Hazelcast

In computing, Hazelcast IMDG is an open source in-memory data grid based on Java. It is also the name of the company developing the product. The Hazelcast company is funded by venture capital and headquartered in San Mateo.[3][4]

Hazelcast
Developer(s)Hazelcast
Stable release
3.12.2 / August 2, 2019 (2019-08-02)[1]
Written inJava
Typein-memory data grid, Data structure store
LicenseHazelcast: Apache 2.0 [2] Hazelcast Enterprise: Proprietary
Websitehazelcast.org

In a Hazelcast grid, data is evenly distributed among the nodes of a computer cluster, allowing for horizontal scaling of processing and available storage. Backups are also distributed among nodes to protect against failure of any single node. Hazelcast provides central, predictable scaling of applications through in-memory access to frequently used data and across an elastically scalable data grid. These techniques reduce the query load on databases and improve speed.

Hazelcast can run on-premises, in the cloud (Amazon Web Services, Microsoft Azure, Cloud Foundry, OpenShift), virtually (VMware), and in Docker containers. Hazelcast offers technology integrations for multiple cloud configuration and deployment technologies, including Apache jclouds, Consul, etcd, Eureka, Kubernetes, and Zookeeper. The Hazelcast Cloud Discovery Service Provider Interface (SPI) enables cloud-based or on-premises nodes to auto-discover each other.

The Hazelcast platform can manage memory for many different types of applications. It offers an Open Binary Client Protocol to support APIs for any binary programing language. The Hazelcast and open source community members have created client APIs for programming languages that include Java, Scala, .NET Framework, C++, Python, Node.js, Golang and Clojure. Java and Scala can be used for both clients and embedded members.

Usage

Typical use-cases for Hazelcast include:

Hazelcast is often used as an underlying library or system onto which other higher level features are built. For example, Vert.x utilizes it for shared storage.[6]

Hazelcast is also used in academia and research as a framework for distributed execution and storage.

  • Cloud2Sim[7][8] leverages Hazelcast as a distributed execution framework for CloudSim cloud simulations.
  • ElastiCon[9] distributed SDN controller uses Hazelcast as its distributed data store.
  • ∂u∂u[10] exploits Hazelcast as its distributed execution framework for near duplicate detection in enterprise data solutions.

Timeline

  • August 2, 2019: release of Hazelcast 3.12.2
  • June 11, 2019: release of Hazelcast 3.12.1
  • April 9, 2019: release of Hazelcast 3.12
  • May 9, 2019: release of Hazelcast 3.11.4
  • April 13, 2019: release of Hazelcast 3.11.3
  • February 16, 2019: release of Hazelcast 3.11.2
  • June 6, 2018: release of Hazelcast 3.10.2
  • July 4, 2017: release of Hazelcast 3.9
  • March 14, 2017: release of Hazelcast 3.8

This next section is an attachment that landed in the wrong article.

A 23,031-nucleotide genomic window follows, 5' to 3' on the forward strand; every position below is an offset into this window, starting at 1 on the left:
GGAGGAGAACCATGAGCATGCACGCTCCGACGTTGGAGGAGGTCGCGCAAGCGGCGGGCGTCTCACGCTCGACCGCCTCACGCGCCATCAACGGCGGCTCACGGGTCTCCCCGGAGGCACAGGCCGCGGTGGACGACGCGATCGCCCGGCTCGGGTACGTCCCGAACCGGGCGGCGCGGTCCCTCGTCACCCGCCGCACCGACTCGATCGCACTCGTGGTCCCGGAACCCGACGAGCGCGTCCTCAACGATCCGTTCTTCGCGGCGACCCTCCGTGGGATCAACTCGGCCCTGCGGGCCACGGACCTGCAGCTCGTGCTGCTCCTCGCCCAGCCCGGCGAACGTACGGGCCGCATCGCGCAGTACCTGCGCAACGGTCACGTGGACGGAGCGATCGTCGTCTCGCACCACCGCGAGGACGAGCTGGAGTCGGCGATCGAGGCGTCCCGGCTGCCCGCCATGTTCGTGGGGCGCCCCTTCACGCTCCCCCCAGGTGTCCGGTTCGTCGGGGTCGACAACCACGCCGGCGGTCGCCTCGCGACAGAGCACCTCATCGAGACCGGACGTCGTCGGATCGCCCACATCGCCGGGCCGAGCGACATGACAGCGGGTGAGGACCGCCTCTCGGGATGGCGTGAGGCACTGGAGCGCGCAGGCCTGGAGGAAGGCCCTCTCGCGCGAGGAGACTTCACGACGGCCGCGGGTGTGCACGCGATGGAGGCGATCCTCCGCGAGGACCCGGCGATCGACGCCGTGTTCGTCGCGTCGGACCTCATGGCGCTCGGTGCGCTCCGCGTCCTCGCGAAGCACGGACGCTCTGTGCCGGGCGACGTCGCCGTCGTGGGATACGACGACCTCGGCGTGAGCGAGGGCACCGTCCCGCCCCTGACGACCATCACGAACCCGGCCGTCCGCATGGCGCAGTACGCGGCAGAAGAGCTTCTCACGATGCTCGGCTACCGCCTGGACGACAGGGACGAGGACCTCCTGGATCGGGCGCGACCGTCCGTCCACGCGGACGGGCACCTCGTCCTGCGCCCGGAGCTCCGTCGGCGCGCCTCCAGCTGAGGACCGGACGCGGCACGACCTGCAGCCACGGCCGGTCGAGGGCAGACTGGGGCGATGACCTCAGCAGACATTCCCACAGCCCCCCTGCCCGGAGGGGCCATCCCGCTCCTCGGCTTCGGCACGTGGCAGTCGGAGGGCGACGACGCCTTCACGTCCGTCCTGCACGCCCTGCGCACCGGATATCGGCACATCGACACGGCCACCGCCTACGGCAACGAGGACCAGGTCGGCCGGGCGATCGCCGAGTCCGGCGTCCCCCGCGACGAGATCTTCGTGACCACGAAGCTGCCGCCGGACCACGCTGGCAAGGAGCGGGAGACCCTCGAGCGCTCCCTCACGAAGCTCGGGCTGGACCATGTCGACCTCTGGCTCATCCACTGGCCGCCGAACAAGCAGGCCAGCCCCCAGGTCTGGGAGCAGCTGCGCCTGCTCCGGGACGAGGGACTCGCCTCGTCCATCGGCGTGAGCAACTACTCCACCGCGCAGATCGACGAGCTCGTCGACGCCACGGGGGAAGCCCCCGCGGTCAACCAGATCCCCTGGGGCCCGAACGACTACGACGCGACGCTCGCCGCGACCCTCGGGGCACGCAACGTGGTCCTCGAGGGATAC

• August 23, 2016: release of Hazelcast 3.7
  • January 21, 2016: release of Hazelcast 3.6
  • June 17, 2015: release of Hazelcast 3.5
  • August 2, 2013: release of Hazelcast 3.0
  • March 2, 2012: release of Hazelcast 2.0
  • March 1, 2009: release of Hazelcast 1.5

See also

References

  1. "Hazelcast 3.12.2 release notes". Hazelcast.org. Retrieved 2019-08-02.
  2. https://github.com/hazelcast/hazelcast#user-content-license
  3. "Java In-Memory Grid Hazelcast gets venture capital funding from Bain Capital". Infoq.com. 2013-09-18. Retrieved 2013-12-11.
  4. "Hazelcast adds $11M to grow its business based on an open-source in-memory data grid".
  5. Hazelcast. "Memcache Client". Retrieved 2015-08-06.
  6. Jaehong Kim. "Understanding Vert.x Architecture - Part II". CUBRID. Retrieved 2012-12-16.
  7. Kathiravelu, Pradeeban; Veiga, Luís (9 September 2014). Concurrent and Distributed CloudSim Simulations (PDF). IEEE 22nd International Symposium on Modelling, Analysis & Simulation of Computer and Telecommunication Systems (MASCOTS). Paris. pp. 490–493. Archived from the original (pdf) on 9 September 2014. Retrieved 2 January 2016.
  8. Kathiravelu, Pradeeban; Veiga, Luís (8 December 2014). An Adaptive Distributed Simulator for Cloud and MapReduce Algorithms and Architectures (PDF). IEEE/ACM 7th International Conference on Utility and Cloud Computing (UCC), 2014. London. pp. 79–88. Archived from the original (pdf) on 8 December 2014. Retrieved 2 January 2016.
  9. Dixit, Advait Abhay; Hao, Fang; Mukherjee, Sarit; Lakshman, TV; Kompella, Ramana (20 October 2014). ElastiCon: an elastic distributed sdn controller (PDF). Tenth ACM/IEEE symposium on Architectures for networking and communications systems. pp. 17–28. Archived from the original (pdf) on 20 October 2014. Retrieved 2 January 2016.
  10. Kathiravelu, Pradeeban; Galhardas, Helena; Veiga, Luís (28 October 2015). ∂u∂u Multi-Tenanted Framework: Distributed Near Duplicate Detection for Big Data. On the Move to Meaningful Internet Systems: OTM 2015 Conferences. Rhodes, Greece. pp. 237–256. doi:10.1007/978-3-319-26148-5_14.
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